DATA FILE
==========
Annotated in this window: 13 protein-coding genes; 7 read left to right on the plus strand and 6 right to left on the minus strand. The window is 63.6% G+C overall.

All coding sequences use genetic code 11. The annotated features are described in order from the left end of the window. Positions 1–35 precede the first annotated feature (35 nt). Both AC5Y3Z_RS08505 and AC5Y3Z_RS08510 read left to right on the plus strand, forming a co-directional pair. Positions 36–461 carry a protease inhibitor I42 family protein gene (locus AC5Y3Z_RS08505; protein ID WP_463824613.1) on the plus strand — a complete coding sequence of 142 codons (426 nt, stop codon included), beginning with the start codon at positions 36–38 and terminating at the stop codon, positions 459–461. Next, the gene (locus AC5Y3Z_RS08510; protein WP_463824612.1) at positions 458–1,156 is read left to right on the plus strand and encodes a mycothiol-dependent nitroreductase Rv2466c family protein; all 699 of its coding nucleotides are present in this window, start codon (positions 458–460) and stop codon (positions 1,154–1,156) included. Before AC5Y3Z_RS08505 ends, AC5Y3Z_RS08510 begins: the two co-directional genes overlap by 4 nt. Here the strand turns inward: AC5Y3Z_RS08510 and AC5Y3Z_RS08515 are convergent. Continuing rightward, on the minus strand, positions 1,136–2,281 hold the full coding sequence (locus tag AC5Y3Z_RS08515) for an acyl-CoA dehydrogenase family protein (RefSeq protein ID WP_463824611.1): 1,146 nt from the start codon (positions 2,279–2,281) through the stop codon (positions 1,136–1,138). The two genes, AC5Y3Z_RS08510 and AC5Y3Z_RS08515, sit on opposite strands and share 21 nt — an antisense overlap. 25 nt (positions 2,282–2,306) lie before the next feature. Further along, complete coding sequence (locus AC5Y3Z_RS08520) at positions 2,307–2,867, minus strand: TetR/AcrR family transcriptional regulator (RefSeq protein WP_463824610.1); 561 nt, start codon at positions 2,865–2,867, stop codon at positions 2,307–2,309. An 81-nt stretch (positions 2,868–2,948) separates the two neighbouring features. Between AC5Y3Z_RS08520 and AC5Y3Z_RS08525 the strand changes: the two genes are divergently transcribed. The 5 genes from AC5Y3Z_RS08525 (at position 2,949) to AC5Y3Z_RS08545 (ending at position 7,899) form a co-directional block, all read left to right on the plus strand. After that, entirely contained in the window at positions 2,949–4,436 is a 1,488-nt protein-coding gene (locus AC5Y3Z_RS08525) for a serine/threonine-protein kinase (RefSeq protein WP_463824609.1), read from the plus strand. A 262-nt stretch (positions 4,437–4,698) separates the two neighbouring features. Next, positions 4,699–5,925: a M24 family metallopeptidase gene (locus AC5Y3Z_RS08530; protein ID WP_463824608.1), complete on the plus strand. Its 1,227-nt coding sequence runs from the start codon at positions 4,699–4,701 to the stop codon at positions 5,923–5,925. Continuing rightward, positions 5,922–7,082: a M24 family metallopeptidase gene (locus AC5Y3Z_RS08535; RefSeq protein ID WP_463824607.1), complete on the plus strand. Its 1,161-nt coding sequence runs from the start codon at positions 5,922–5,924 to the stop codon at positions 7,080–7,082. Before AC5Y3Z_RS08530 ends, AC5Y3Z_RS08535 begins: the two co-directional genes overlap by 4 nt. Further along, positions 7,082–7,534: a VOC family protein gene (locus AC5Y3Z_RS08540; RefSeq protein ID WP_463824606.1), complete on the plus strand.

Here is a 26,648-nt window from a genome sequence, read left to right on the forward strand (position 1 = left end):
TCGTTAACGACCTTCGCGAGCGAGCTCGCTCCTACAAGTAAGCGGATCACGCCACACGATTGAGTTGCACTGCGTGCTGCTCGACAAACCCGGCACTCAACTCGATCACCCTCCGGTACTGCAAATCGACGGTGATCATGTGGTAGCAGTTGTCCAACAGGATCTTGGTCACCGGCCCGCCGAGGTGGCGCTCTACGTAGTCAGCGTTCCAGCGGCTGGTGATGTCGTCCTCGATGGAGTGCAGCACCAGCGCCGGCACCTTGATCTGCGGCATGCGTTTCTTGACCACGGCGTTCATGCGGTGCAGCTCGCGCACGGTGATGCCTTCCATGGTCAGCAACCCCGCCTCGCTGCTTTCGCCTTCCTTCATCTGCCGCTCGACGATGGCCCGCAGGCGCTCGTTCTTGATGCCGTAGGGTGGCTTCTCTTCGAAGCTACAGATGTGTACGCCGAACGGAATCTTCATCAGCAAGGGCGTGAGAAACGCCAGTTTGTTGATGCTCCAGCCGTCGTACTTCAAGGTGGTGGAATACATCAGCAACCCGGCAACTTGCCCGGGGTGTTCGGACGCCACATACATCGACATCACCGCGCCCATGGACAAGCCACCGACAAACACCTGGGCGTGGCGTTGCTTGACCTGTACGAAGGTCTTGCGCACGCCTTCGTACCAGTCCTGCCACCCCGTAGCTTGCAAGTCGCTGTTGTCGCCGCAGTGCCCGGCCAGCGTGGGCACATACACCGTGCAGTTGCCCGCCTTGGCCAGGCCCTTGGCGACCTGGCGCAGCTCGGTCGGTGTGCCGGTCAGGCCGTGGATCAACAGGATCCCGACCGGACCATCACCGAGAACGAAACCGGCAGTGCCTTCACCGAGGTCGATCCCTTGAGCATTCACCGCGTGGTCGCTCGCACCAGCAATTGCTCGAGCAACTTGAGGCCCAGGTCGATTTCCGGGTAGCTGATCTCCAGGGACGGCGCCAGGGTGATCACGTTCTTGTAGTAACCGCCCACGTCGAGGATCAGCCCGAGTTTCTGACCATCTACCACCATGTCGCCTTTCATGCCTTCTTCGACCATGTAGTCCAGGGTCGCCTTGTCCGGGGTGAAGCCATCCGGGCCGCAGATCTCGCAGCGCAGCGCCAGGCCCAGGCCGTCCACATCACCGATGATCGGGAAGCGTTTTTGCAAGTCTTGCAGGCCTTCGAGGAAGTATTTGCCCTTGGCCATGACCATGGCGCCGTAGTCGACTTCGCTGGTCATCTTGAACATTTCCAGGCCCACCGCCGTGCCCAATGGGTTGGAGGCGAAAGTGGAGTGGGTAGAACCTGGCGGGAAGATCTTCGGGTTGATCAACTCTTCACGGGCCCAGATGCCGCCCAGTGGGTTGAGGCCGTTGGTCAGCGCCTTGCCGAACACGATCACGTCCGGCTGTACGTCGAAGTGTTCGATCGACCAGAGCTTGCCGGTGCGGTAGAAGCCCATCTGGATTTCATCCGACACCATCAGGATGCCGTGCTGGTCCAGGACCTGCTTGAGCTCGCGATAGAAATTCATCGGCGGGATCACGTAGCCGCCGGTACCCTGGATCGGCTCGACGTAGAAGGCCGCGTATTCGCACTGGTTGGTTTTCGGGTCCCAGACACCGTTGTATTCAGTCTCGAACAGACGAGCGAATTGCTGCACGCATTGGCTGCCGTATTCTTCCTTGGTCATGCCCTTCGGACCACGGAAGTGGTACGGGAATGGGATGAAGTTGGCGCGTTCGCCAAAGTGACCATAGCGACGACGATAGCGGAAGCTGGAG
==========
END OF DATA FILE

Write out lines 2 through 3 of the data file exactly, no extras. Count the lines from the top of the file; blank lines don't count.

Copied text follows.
All coding sequences use genetic code 11. The annotated features are described in order from the left end of the window. Positions 1–35 precede the first annotated feature (35 nt). Both AC5Y3Z_RS08505 and AC5Y3Z_RS08510 read left to right on the plus strand, forming a co-directional pair. Positions 36–461 carry a protease inhibitor I42 family protein gene (locus AC5Y3Z_RS08505; protein ID WP_463824613.1) on the plus strand — a complete coding sequence of 142 codons (426 nt, stop codon included), beginning with the start codon at positions 36–38 and terminating at the stop codon, positions 459–461. Next, the gene (locus AC5Y3Z_RS08510; protein WP_463824612.1) at positions 458–1,156 is read left to right on the plus strand and encodes a mycothiol-dependent nitroreductase Rv2466c family protein; all 699 of its coding nucleotides are present in this window, start codon (positions 458–460) and stop codon (positions 1,154–1,156) included. Before AC5Y3Z_RS08505 ends, AC5Y3Z_RS08510 begins: the two co-directional genes overlap by 4 nt. Here the strand turns inward: AC5Y3Z_RS08510 and AC5Y3Z_RS08515 are convergent. Continuing rightward, on the minus strand, positions 1,136–2,281 hold the full coding sequence (locus tag AC5Y3Z_RS08515) for an acyl-CoA dehydrogenase family protein (RefSeq protein ID WP_463824611.1): 1,146 nt from the start codon (positions 2,279–2,281) through the stop codon (positions 1,136–1,138). The two genes, AC5Y3Z_RS08510 and AC5Y3Z_RS08515, sit on opposite strands and share 21 nt — an antisense overlap. 25 nt (positions 2,282–2,306) lie before the next feature. Further along, complete coding sequence (locus AC5Y3Z_RS08520) at positions 2,307–2,867, minus strand: TetR/AcrR family transcriptional regulator (RefSeq protein WP_463824610.1); 561 nt, start codon at positions 2,865–2,867, stop codon at positions 2,307–2,309. An 81-nt stretch (positions 2,868–2,948) separates the two neighbouring features. Between AC5Y3Z_RS08520 and AC5Y3Z_RS08525 the strand changes: the two genes are divergently transcribed. The 5 genes from AC5Y3Z_RS08525 (at position 2,949) to AC5Y3Z_RS08545 (ending at position 7,899) form a co-directional block, all read left to right on the plus strand. After that, entirely contained in the window at positions 2,949–4,436 is a 1,488-nt protein-coding gene (locus AC5Y3Z_RS08525) for a serine/threonine-protein kinase (RefSeq protein WP_463824609.1), read from the plus strand. A 262-nt stretch (positions 4,437–4,698) separates the two neighbouring features. Next, positions 4,699–5,925: a M24 family metallopeptidase gene (locus AC5Y3Z_RS08530; protein ID WP_463824608.1), complete on the plus strand. Its 1,227-nt coding sequence runs from the start codon at positions 4,699–4,701 to the stop codon at positions 5,923–5,925. Continuing rightward, positions 5,922–7,082: a M24 family metallopeptidase gene (locus AC5Y3Z_RS08535; RefSeq protein ID WP_463824607.1), complete on the plus strand. Its 1,161-nt coding sequence runs from the start codon at positions 5,922–5,924 to the stop codon at positions 7,080–7,082. Before AC5Y3Z_RS08530 ends, AC5Y3Z_RS08535 begins: the two co-directional genes overlap by 4 nt. Further along, positions 7,082–7,534: a VOC family protein gene (locus AC5Y3Z_RS08540; RefSeq protein ID WP_463824606.1), complete on the plus strand.

Here is a 26,648-nt window from a genome sequence, read left to right on the forward strand (position 1 = left end):